How can I make sure my toddler has a healthy diet?
Real Mom Problem
“Any tips on meals your little ones love that are good and healthy?”
- 1. Offer your toddler a wide variety of fresh fruits and vegetables daily
- 2. Choose whole grains when buying breads, pastas, rice, and cereal
- 3. Add healthy ingredients to the foods they love
- 4. Avoid pre-packaged foods that are high in sodium
- 5. Limit fast food, junk food and anything that's too high in unhealthy fats and sugars
- 6. Offer water or milk in place of sugary sodas and juice
- 7. Make healthy foods fun by cutting them into fun shapes, arranging them in creative ways on the plate, giving them clever names, or including yummy sauces for dipping
- 8. Consult your pediatrician if you're worried your toddler isn't getting enough nutrients
Real Mom Solutions
Looking for healthy foods to feed your toddler? Find tips, tricks, recipes, and more from moms like you!
Offer a Rainbow of Choices
Toddlerhood is a hard time to get them to eat. I would just give him a variety, don't let him get stuck in a rut. Mix up the fruit and make sure you are offering a whole rainbow of colors, the different colors mean different nutrients, so a variety makes sure you are getting a variety of nutrients. He won't always eat them, but that is OK, don't stop offering. Same goes for veggies. Try offering lots of different things in lots of different forms till you find some he will eat. My daughter doesn't like cooked carrots or broccoli, but she loves eating them raw with ranch. You can mix veggies into meals too, like putting sliced tomatoes or spinach leaves on his grilled cheese or serving it with some low-sodium tomato soup. For dinner, serve him what the family is eating. It is a good habit.
Try These Healthy Snack Ideas
One of the favorites of my daycare kids is what we call "apple dippers". Mix 2 parts vanilla yogurt with 1 part peanut butter with 2 tablespoons of Ovaltine (optional). It becomes a whipped chocolate peanut butter dip (that's actually healthy) for apples or pretzels. It's delicious; I make just for myself sometimes!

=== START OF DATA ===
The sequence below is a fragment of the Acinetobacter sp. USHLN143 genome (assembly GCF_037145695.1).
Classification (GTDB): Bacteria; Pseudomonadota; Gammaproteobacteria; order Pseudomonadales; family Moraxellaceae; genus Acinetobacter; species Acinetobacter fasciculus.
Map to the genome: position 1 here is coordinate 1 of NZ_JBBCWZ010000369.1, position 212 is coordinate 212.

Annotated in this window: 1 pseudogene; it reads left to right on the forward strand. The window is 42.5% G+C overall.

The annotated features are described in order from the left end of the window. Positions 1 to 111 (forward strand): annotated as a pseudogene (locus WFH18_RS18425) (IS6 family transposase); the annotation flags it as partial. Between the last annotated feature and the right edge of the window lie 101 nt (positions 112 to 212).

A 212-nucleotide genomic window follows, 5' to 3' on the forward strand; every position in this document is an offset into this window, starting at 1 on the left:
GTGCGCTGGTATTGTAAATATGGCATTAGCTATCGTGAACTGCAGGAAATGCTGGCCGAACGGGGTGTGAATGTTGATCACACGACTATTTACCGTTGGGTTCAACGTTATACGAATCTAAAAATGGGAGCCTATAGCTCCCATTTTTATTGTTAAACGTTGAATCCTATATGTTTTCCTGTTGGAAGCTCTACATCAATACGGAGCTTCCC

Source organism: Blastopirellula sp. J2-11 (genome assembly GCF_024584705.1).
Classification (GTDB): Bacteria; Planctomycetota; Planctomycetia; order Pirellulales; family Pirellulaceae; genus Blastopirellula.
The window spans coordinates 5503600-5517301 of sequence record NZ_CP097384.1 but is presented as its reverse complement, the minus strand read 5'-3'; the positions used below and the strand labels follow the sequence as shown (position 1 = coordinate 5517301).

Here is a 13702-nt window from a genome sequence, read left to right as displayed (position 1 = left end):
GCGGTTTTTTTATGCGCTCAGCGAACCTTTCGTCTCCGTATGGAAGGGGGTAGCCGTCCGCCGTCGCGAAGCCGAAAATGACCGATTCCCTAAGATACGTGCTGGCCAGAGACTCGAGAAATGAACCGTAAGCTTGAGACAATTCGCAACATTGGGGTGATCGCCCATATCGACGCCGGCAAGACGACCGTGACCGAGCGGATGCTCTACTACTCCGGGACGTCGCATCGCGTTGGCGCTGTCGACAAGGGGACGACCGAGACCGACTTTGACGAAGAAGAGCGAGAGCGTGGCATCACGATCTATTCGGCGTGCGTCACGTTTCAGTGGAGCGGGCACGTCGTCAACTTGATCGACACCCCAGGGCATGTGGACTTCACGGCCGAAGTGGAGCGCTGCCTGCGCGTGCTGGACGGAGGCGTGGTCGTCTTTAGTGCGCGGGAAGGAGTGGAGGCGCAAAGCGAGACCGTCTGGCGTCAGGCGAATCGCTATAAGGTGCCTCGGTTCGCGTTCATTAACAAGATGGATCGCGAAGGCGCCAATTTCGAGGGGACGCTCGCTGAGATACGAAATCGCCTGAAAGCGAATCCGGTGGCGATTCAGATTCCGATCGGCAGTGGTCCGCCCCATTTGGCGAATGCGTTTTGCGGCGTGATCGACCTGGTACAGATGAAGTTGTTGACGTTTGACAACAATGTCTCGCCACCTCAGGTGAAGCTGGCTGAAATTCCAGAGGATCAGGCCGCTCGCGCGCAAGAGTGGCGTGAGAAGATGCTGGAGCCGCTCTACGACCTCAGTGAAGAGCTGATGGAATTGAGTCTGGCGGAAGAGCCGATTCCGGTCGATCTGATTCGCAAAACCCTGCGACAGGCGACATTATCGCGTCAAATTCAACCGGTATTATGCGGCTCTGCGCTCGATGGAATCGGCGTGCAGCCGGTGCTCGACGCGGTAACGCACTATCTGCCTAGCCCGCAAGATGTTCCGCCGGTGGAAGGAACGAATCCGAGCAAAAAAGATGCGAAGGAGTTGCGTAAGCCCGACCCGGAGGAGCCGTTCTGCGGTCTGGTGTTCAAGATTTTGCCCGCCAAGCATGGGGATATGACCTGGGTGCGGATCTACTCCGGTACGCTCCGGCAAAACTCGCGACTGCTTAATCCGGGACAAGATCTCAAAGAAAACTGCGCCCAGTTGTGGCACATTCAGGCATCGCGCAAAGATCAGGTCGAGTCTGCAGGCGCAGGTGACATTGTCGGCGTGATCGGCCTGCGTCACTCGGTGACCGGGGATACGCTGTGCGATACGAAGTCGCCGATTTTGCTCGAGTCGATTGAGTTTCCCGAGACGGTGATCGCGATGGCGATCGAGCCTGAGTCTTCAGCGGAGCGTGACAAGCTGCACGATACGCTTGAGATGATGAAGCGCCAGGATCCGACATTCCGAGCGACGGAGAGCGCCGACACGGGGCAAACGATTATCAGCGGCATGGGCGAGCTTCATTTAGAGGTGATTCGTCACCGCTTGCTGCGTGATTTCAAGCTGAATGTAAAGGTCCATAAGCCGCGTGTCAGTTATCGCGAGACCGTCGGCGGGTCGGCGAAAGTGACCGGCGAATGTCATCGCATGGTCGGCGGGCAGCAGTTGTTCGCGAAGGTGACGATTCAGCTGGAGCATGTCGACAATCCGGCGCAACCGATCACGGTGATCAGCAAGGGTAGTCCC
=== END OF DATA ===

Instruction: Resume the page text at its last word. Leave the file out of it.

I discovered a no bake quick cookie recipe: Mix up some oatmeal and Rice Krispies with peanut butter and add honey or molasses (you can even add a little Nutella or raisins). Stir well and shape into balls (or flatten). Our little guy eats 'em up. Sometimes he won't eat, so it's how I can make sure he has something healthy. I keep them in the fridge.
I sprinkle a little cinnamon sugar on apple slices and my son eats them up.
I'm all about the healthy snacks and my almost-one-year-old doesn't get any white flour or sugar if I can help it. Here's some of the stuff my son eats: Cheese - either a piece of string cheese cut in half and then sliced, or tiny cubes or even shreds if I am feeling lazy Whole wheat toast - broken into bite size bits Fruit, of course. Some of the "neater" choices are grapes cut in halves or quarters, little shaved pieces of apple and pear and pieces of kiwi. (Helpful hint: a company called Crunchpak sells packages of sliced apples which really are delicious. They are washed in Vitamin C to maintain the color. They are great for babies because you can pull out one slice at a time to cut up) Kashi cereals - there is a Puffed Grains one that my son loves and it's a nice break from Cheerios. Plus, they melt in the mouth Unsalted plain rice cakes - also melt in the mouth I don't really buy any of the packaged baby/toddler finger foods except for Gerber Puffs because my son loves them. I mix them with Cheerios to make them last longer and to include some whole grains.
Find out Which Milk is Healthiest
Toddler formula constipated my daughter badly. We don't like cow's milk either. We gave her normal formula until age 2, then we switched her to almond milk as well as goat's milk (it's closer to breast milk than cows milk).